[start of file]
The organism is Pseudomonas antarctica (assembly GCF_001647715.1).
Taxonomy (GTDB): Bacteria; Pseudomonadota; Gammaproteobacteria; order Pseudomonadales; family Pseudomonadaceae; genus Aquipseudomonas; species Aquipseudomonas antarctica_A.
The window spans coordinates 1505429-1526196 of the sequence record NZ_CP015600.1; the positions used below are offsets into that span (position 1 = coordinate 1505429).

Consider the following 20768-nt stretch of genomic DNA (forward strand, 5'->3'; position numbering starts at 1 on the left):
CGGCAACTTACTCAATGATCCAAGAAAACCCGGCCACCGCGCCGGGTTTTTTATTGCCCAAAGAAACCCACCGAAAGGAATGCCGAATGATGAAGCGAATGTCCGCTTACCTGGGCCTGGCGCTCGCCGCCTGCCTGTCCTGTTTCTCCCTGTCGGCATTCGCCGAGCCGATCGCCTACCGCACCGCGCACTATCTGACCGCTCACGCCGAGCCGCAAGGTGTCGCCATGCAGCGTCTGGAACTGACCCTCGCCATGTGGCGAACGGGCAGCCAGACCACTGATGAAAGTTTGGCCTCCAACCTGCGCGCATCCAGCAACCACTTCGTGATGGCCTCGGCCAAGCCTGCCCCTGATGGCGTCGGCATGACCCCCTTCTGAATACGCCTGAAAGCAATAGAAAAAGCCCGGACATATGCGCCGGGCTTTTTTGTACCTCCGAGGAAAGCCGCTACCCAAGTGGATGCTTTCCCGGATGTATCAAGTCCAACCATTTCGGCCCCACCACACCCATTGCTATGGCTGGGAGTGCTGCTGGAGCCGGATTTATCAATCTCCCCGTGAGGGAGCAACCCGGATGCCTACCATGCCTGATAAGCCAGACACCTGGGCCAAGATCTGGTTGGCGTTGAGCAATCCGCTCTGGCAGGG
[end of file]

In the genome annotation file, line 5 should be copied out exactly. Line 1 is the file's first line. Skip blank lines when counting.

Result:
CGGCAACTTACTCAATGATCCAAGAAAACCCGGCCACCGCGCCGGGTTTTTTATTGCCCAAAGAAACCCACCGAAAGGAATGCCGAATGATGAAGCGAATGTCCGCTTACCTGGGCCTGGCGCTCGCCGCCTGCCTGTCCTGTTTCTCCCTGTCGGCATTCGCCGAGCCGATCGCCTACCGCACCGCGCACTATCTGACCGCTCACGCCGAGCCGCAAGGTGTCGCCATGCAGCGTCTGGAACTGACCCTCGCCATGTGGCGAACGGGCAGCCAGACCACTGATGAAAGTTTGGCCTCCAACCTGCGCGCATCCAGCAACCACTTCGTGATGGCCTCGGCCAAGCCTGCCCCTGATGGCGTCGGCATGACCCCCTTCTGAATACGCCTGAAAGCAATAGAAAAAGCCCGGACATATGCGCCGGGCTTTTTTGTACCTCCGAGGAAAGCCGCTACCCAAGTGGATGCTTTCCCGGATGTATCAAGTCCAACCATTTCGGCCCCACCACACCCATTGCTATGGCTGGGAGTGCTGCTGGAGCCGGATTTATCAATCTCCCCGTGAGGGAGCAACCCGGATGCCTACCATGCCTGATAAGCCAGACACCTGGGCCAAGATCTGGTTGGCGTTGAGCAATCCGCTCTGGCAGGG